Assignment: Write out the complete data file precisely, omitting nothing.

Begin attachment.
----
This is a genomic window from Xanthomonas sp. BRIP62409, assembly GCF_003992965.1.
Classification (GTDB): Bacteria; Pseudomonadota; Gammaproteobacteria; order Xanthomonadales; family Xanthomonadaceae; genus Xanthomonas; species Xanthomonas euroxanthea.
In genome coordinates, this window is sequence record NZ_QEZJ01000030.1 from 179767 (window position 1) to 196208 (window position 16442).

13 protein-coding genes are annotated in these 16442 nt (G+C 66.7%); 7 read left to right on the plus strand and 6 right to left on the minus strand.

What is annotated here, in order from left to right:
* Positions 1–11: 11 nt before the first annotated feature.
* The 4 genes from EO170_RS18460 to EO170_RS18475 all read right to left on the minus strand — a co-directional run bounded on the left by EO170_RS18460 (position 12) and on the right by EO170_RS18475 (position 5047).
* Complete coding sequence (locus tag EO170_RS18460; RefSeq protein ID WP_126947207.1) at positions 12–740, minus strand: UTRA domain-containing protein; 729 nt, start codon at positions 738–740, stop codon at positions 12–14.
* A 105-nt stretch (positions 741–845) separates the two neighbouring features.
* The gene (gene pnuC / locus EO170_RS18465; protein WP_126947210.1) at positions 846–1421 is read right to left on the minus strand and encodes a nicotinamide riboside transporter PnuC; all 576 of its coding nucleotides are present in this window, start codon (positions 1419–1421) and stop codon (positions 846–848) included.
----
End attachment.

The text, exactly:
This is a genomic window from Xanthomonas sp. BRIP62409, assembly GCF_003992965.1.
Classification (GTDB): Bacteria; Pseudomonadota; Gammaproteobacteria; order Xanthomonadales; family Xanthomonadaceae; genus Xanthomonas; species Xanthomonas euroxanthea.
In genome coordinates, this window is sequence record NZ_QEZJ01000030.1 from 179767 (window position 1) to 196208 (window position 16442).

13 protein-coding genes are annotated in these 16442 nt (G+C 66.7%); 7 read left to right on the plus strand and 6 right to left on the minus strand.

What is annotated here, in order from left to right:
* Positions 1–11: 11 nt before the first annotated feature.
* The 4 genes from EO170_RS18460 to EO170_RS18475 all read right to left on the minus strand — a co-directional run bounded on the left by EO170_RS18460 (position 12) and on the right by EO170_RS18475 (position 5047).
* Complete coding sequence (locus tag EO170_RS18460; RefSeq protein ID WP_126947207.1) at positions 12–740, minus strand: UTRA domain-containing protein; 729 nt, start codon at positions 738–740, stop codon at positions 12–14.
* A 105-nt stretch (positions 741–845) separates the two neighbouring features.
* The gene (gene pnuC / locus EO170_RS18465; protein WP_126947210.1) at positions 846–1421 is read right to left on the minus strand and encodes a nicotinamide riboside transporter PnuC; all 576 of its coding nucleotides are present in this window, start codon (positions 1419–1421) and stop codon (positions 846–848) included.